Embraer EMB 110 Bandeirante

EMB 110 Bandeirante
Embraer EMB 110 (Forca Aerea Brasileira) Ágata 7 (8780126305).jpg
A EMB 110 with the Brazilian Air Force
Role Turboprop Regional airliner
National origin Brazil
Manufacturer Embraer
Designer Max Holste
First flight 26 October 1968
Introduction 16 April 1973
Status Active
Primary users Brazilian Air Force
Wiggins Airways
Produced 1968–1990
Number built 501

The Embraer EMB 110 Bandeirante (English: pioneer[1]) is a Brazilian general purpose 15–21 passenger twin-turboprop light transport aircraft designed by Embraer for military and civil use.

The EMB 110 was designed by the French engineer Max Holste; it had been designed in line with specifications issued by the Brazilian Ministry of Aeronautics in 1965.[2] The goal was to create a general purpose aircraft, suitable for both civilian and military roles with a low operational cost and high reliability. On 26 October 1968, the YV-95 prototype performed its maiden flight; an additional two EMB 110 development aircraft would follow along with an initial order for 80 transport aircraft for the Brazilian Air Force in the following year. Type certification was received from the Brazilian aviation authorities in late 1972, permitting its entry to service in April 1973 with the Brazilian airline company Transbrasil.

Various customers in both the military and civilian sectors opted to procure the EMB 110 during its 22 year production run. Over one hundred examples would serve with the Brazilian Air Force, who would modernise numerous examples during the twenty-first century to permit their continued operation. The EMB 110, being customisable to suit various roles and operator requirements, was adapted for various specialist roles, including aerial observation, maritime patrol, and search and rescue missions. During the 1970s, Embraer opted to designing an enlarged derivative of the EMB 110, designated as the EMB 120 Brasilia; being faster, outfitted with a pressurized cabin, and able to accommodate up to 30 passengers, Embraer opted to concentrate its resources on the new aircraft. As a result, production of the EMB 110 was terminated during 1990.

Design and development

Background

YC-95 first prototype (EMB-100) in Aerospace Museum, Rio de Janeiro

The origins of the EMB 110 Bandeirante can be traced back to the issuing of a directive by the Brazilian Ministry of Aeronautics in 1965; this called for the production of a transport aircraft for both civilian and military operations that would be reliable and possess low operating costs.[3] It was to be equipped with turboprop engines, a low-mounted wing, and have sufficient capacity to accommodate eight personnel; these stipulations had been drawn from a study of Brazilian commercial air traffic, and aimed to produce an aircraft that would be well suited to the existing airport infrastructure of the country at that time. The resulting specification that had been generated under the IPD-6504 programme would greatly shape the future aircraft.[2][1]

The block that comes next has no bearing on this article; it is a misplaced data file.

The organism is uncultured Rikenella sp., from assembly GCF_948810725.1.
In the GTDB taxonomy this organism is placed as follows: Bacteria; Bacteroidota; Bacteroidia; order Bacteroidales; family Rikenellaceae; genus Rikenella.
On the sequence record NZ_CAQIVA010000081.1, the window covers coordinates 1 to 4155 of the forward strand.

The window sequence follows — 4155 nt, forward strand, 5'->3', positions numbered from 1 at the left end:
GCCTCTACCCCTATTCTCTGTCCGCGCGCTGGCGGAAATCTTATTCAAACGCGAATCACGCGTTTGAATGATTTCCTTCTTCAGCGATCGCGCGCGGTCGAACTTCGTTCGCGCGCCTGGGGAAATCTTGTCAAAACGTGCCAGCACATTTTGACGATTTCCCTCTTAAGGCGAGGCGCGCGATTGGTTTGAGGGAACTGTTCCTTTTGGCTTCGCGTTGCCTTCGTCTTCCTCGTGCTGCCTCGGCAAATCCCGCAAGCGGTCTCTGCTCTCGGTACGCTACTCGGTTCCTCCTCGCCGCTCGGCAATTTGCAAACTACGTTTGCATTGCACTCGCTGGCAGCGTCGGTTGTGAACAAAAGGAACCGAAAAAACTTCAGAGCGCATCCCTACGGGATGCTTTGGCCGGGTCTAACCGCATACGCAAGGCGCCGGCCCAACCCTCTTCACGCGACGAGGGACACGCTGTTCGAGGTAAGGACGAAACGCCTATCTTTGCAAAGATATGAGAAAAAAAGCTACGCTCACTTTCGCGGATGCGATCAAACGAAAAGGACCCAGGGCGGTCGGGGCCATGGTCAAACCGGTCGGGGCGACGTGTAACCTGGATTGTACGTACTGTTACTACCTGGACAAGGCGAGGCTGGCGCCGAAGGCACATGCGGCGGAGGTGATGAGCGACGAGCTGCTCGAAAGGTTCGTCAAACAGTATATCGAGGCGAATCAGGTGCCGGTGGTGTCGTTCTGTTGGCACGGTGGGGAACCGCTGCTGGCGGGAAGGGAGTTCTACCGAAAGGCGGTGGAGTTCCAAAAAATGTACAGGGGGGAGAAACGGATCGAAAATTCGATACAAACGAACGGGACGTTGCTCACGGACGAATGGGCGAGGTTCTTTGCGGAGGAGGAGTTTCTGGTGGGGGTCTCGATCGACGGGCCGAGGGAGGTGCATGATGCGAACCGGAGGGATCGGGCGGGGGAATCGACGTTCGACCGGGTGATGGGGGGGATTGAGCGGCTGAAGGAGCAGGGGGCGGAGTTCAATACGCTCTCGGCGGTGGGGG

Early work on what would become the EMB 110 actually predates the establishment of its manufacturer, Embraer, which was founded in August 1969.[3] The lead designer was the French engineer Max Holste.[2][3] Construction of the prototype was supervised by the Brazilian aeronautical engineer Ozires Silva, who would also play a key role in founding and running of Embraer. The company was created to undertake the aircraft's commercialisation and serial production.[4]

EMB 110A cockpit
EMB 110 cabin, operated by Air Rarotonga

On 26 October 1968, the first prototype, carrying the military designation YC-95, performed its maiden flight from São José dos Campos Airport.[5] Piloted by José Mariotto Ferreira and accompanied by flight engineer Michel Cury, it landed after roughly 50 minutes. Prior to this point, a total of 110,000 project hours had been worked, producing 12,000 manufacturing drawings, supported by 22,000 hours of structural and aerodynamic calculations; an estimated 282,000 hours of aircraft manufacturing and tooling has also been expended.[4] The prototype was officially presented before various civil and military officials along with members of the press at an event held four days later, during which its maiden flight was repeated.[4] The positive performance of the prototype led to production of the aircraft, and thus the establishment of Embraer, being approved in mid-1969; the newly created company would assume responsibility for its production on 2 January 1970.[1]